But it seems the proverbial straw that broke the camels back occurred last week for Google. Taken from the <a href="http://googlepublicpolicy.blogspot.com/2010/01/new-approach-to-china.html">blog </a>of Google SVP, Corporate Development and Chief Legal Officer, David Drummond</a>, they had identified a "highly sophisticated and targeted attack on our corporate infrastructure originating from China that resulted in the theft of intellectual property from Google." After further investigation they found it was part of a wider attack designed to access the Gmail accounts of Chinese human rights activists. (An good disection of the attacks can be found <a href="http://cnettv.cnet.com/china-attack-google-explained/9742-1_53-50082324.html">here</a>)They have since "discovered that the accounts of dozens of US-, China- and Europe-based Gmail users who are advocates of human rights in China appear to have been routinely accessed by third parties," which goes to the heart of a much bigger global debate about freedom of speech."
As of right now, there is no international standard, nor universal agreement on what is acceptable or not in terms of free speech in the digital world; we are all treading in un-chartered waters. There's the United Nations Universal Declaration of Human Rights, which was drafted in 1948 and provides a basic framework, but little practical guidance in this Digital Information Age. And declarations, such as <a href="http://www.globalnetworkinitiative.org/">The Global Network Initiative (GNI), </a>while noble in intent, have provided very few specifics and virtually no repurcussions for abuses.
But the threat to freedom of speech in the digital world is very real. As I have mentioned in <a href="http://broadcast.oreilly.com/2009/08/censorship-is-a-potential-thre.html">previous blogs</a>, questionable restrictions on the network can lead to potential fettering of its possibilities and major encroachments on individual personal freedoms. It's a very slippery slope.
So, I want to applaud Google for making a stand and drawing a line. They announced, "We have decided we are no longer willing to continue censoring our results on Google.cn, and so over the next few weeks we will be discussing with the Chinese government the basis on which we could operate an unfiltered search engine within the law, if at all. We recognize that this may well mean having to shut down Google.cn, and potentially our offices in China."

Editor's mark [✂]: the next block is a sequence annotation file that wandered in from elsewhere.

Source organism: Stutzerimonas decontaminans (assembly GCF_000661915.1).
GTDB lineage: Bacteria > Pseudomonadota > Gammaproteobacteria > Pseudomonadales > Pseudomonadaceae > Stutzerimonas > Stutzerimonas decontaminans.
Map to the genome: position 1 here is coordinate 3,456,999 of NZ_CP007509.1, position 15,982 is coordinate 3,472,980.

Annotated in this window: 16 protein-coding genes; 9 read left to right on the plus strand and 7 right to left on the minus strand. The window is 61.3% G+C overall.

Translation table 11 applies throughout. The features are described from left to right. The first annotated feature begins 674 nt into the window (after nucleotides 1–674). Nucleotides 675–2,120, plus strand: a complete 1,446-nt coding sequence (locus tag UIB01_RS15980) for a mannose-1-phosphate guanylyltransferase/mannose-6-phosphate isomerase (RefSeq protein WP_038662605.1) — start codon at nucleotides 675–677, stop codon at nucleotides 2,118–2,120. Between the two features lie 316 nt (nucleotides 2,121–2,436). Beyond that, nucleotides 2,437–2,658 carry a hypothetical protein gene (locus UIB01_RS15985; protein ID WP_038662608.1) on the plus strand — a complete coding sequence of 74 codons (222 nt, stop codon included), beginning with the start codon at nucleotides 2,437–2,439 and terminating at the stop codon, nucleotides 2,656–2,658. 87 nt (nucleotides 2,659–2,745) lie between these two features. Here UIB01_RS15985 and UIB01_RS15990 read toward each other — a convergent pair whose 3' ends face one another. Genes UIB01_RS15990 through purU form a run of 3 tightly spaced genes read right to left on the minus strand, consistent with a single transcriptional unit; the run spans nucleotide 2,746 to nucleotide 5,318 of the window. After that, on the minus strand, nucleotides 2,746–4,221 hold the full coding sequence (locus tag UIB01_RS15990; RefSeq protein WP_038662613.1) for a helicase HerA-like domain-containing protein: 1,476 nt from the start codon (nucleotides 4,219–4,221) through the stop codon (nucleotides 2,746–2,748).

While we still have to see what will come of this proclamation, but the fact they have said they are willing to walk away represents a clear departure from trying to conduct business as usual. The Obama administration has since issued a statement of support for Google and reiterated Internet freedom as a priority. So, while we may not see a huge sea change right away, this represents a step in the right direction and has reignited a much needed debate around personal freedoms. It sends a message that it is not okay to simply work within the confines of China's increasingly restrictive rules and hopefully it will improve the willingness of China and other governments to work more with foreign companies and governments on these issues.
Everyone should be able to participate and be heard; the right of free speech is an ideal we need to fight for in the digital world, and it starts with everyone having the right to freely connect to the unfettered information of the network. This latest attack should serve as a wake up call for companies, policy makers and governments around the world to be more bold and work to protect and improve the rights and opportunities of citizens everywhere.